Alum Cave Bluff Trail, Mount LeConte, TN, GSMNP   Will Blozan
  May 16, 2004 10:21 PDT 
Hey folks,

I want to get some trip reports out as I know many of you are awaiting the news. I have not been out much lately and have been super busy with work and family. Fortunately, some of my best excursions lately have been work related, namely the Joyce Kilmer and Kelsey Tract old-growth hemlock climbs and last week a trip to Mt. LeConte in the Smokies to collect Fraser fir cuttings.

Alum Cave Bluff Trail, Mount LeConte, TN, GSMNP

I ascended this trail for the first time last week. I have always avoided it due to the intense crowds associated with the hike to the caves and Mount LeConte. However, I was being paid so it was much more tolerable, and in fact we only saw four people the entire way up! It was a gorgeous day- foggy on the way up and clear and sharp on the way down. In spite of my desire to end the trip as soon as possible, I spotted some nice red spruce on the way up that I just HAD to measure on the way down. After all, I needed to rest, right?

~11' X 143.4'
Red spruce
8' X 143.4'
7'2" X 139.1'
11'1" X 154.7' New GRSM and Eastern height record, near National Champion!

I confirmed this height from ~180 degree differing locations with a "pole" for the base; 154.6' and 154.7'. I was also able to get some incredible composite shots of the entire tree that I will send to Ed Frank to post. 

This tree now brings the GRSM Rucker Index up to 163.34, which is about 3.4 points shy of the ENTIRE Eastern US Rucker Index. Jess Riddle has a new addition of a existing RI species for the Eastern Rucker that I hope he will soon confirm and post.

That's all for now. The tree hunting season has basically closed in with the spring canopy. I may try to do some volume climbs before it gets too hot and buggy. I will be in northern Ohio the end of next week so I hope to at least confirm the giant cottonwoods I saw near Detroit, Michigan while I am there.

I'm sure I will let you all know...eventually...;)

Will Blozan
President, Eastern Native Tree Society
ISA Certified Arborist


Soopa Spruce   Robert Leverett
  May 17, 2004 05:52 PDT 


   With the abundant talent that ENTS puts into big tree-tall tree
documentation, with our numerous internet posts, and with our incredible
website (thanks again, Ed) it is easy for us to become saturated with
numbers, comparisons, and discussions about measurements. And to add to
the deluge of numbers, we now have Will Blozan catching up with his tree
measurements - and when he catches up, watch out. It is Katy bar the

   How does Will's latest conquest, the monster red spruce affect our
notions about the best the species can do? Well, to put Will's new
height champ into perspective, it would impress all of us in the
Northeast if it were a white pine, but a red spruce? Okay, here is the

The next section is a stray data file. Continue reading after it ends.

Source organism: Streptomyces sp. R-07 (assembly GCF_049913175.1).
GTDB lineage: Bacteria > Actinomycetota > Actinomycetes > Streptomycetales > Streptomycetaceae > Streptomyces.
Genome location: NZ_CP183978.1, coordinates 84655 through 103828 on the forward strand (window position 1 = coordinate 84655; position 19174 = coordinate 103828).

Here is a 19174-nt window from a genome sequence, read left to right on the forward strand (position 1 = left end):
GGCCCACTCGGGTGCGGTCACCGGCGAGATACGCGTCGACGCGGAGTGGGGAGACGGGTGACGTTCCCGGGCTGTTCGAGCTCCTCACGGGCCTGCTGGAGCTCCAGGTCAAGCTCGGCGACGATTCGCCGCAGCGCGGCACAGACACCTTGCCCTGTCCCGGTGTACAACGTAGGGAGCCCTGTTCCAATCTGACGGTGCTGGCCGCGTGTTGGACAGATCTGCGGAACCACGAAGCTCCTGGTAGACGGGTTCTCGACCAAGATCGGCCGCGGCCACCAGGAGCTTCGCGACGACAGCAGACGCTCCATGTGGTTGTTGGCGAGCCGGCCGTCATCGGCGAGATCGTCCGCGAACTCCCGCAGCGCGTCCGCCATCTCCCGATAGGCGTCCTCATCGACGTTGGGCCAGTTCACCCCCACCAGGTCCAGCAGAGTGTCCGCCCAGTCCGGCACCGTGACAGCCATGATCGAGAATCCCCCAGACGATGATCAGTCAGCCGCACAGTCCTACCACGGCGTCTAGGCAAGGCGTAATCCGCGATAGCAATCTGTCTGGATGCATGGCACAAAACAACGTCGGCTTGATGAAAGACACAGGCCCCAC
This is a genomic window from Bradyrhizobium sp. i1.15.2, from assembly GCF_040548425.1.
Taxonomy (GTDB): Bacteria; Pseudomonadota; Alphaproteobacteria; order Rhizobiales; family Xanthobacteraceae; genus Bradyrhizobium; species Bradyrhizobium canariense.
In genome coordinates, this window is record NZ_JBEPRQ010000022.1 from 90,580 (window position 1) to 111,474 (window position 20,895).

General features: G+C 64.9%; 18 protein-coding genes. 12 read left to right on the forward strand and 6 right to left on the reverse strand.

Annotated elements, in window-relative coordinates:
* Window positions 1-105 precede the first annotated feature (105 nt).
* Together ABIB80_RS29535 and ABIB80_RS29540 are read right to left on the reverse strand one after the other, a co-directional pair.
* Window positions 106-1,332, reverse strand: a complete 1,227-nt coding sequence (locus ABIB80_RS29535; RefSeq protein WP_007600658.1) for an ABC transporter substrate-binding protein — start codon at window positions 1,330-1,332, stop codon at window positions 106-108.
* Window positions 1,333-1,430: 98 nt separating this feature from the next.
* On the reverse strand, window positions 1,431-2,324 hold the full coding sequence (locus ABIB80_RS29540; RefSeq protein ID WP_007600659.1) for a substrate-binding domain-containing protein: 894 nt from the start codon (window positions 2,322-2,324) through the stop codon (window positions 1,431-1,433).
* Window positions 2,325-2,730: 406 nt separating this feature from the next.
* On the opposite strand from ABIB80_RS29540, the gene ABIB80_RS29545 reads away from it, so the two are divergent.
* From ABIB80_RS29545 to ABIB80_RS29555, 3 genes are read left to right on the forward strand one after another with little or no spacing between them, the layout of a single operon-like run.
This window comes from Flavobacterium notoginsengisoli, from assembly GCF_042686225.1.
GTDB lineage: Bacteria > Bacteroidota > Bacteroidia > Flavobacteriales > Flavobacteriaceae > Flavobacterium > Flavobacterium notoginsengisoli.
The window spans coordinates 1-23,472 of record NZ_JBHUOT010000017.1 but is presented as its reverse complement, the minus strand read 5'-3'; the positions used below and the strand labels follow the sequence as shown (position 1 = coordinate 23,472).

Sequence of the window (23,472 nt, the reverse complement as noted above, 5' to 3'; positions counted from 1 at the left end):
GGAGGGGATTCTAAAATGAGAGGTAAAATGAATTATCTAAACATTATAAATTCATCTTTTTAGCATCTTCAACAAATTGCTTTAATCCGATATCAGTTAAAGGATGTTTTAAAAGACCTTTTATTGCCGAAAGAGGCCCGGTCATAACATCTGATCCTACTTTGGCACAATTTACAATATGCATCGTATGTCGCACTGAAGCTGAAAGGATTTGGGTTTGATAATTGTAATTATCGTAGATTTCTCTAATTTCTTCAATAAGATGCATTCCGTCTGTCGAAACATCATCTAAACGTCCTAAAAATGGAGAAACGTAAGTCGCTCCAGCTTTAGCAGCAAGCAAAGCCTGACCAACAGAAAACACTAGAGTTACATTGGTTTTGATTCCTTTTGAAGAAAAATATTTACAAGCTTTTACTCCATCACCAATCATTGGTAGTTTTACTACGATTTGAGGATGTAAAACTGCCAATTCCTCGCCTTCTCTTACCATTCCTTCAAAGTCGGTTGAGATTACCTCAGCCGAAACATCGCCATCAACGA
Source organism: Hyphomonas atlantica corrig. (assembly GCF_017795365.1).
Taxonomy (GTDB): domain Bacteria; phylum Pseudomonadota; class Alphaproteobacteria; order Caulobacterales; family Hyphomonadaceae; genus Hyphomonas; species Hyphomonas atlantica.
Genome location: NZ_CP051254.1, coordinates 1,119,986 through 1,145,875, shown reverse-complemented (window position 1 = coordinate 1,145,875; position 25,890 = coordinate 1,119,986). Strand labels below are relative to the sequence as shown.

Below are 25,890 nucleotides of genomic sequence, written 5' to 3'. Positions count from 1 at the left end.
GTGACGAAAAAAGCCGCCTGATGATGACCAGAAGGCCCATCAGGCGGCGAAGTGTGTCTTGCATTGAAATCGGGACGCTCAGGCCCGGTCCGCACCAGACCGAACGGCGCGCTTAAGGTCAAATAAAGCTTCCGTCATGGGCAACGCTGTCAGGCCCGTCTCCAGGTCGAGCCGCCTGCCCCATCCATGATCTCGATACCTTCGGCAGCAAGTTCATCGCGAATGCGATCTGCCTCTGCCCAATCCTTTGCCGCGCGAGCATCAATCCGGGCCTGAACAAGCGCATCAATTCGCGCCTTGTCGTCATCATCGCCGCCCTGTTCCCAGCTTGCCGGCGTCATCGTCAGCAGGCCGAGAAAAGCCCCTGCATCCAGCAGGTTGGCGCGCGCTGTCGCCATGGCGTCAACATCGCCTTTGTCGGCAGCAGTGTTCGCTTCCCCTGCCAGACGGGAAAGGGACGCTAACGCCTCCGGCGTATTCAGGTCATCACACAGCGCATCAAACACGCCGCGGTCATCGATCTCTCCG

emotional impact. If we broke a height of 140 and a circumference of 10
feet in the Northeast, the rest of you from as far away as 1000 miles
would hear ape calls from the direction of north by east. What would
happen, were we to break 150? We would all collapse, revert to spirit,
and ascend into that great forest in the sky, singing praises to the
Creator. We would be in rapture for a 1000 years. That's what would
happen. So, it's important to put these things into proper perspective
and perhaps the intensity of our emotional reactions serves best to
relate the importance of a new discovery.
    To come back down to Earth and put a numbers perspective on Will's
confirmation, red spruce in the Northeast can be stately, but seldom
imposing. We can reach 8 feet in circumference and 105 feet in height
in the Adirondacks - on occasion. In Massachusetts, we can reach 8 feet
in circumference and 120 feet in height - on occasion, with the absolute
max at 129. New Hampshire red spruce are seldom impressive. Overall,
I've been disappointed. However, I've seen evidence that in girth, the
Green Mountains have some fairly large red spruce. I would imagine that
in historical times, on occasion, a 9-footer reaching to 110 feet could
be found. Many 7-foot circumference, 100-foot spruces could have been
found and 6-foot circumference, 90-foot tall spruces would have been
common as weeds.
     So where does Will's 11.1' circumference and 154.7' in height red
spruce weigh in? Off the scales, folks. Off the scales. Off the bloody
scales! Will anyone but ENTS members get excited or even acknowledge its
existence? Not now, but that gives us good reason to increase the volume
of the ENTS voice as the real voice of the trees.
     Again, congratulations Will. That was one heck of a find.


Will Blozan wrote:
  ENTS, here is a small scan of the new height record red spruce.

Robert T. Leverett
Cofounder, Eastern Native Tree Society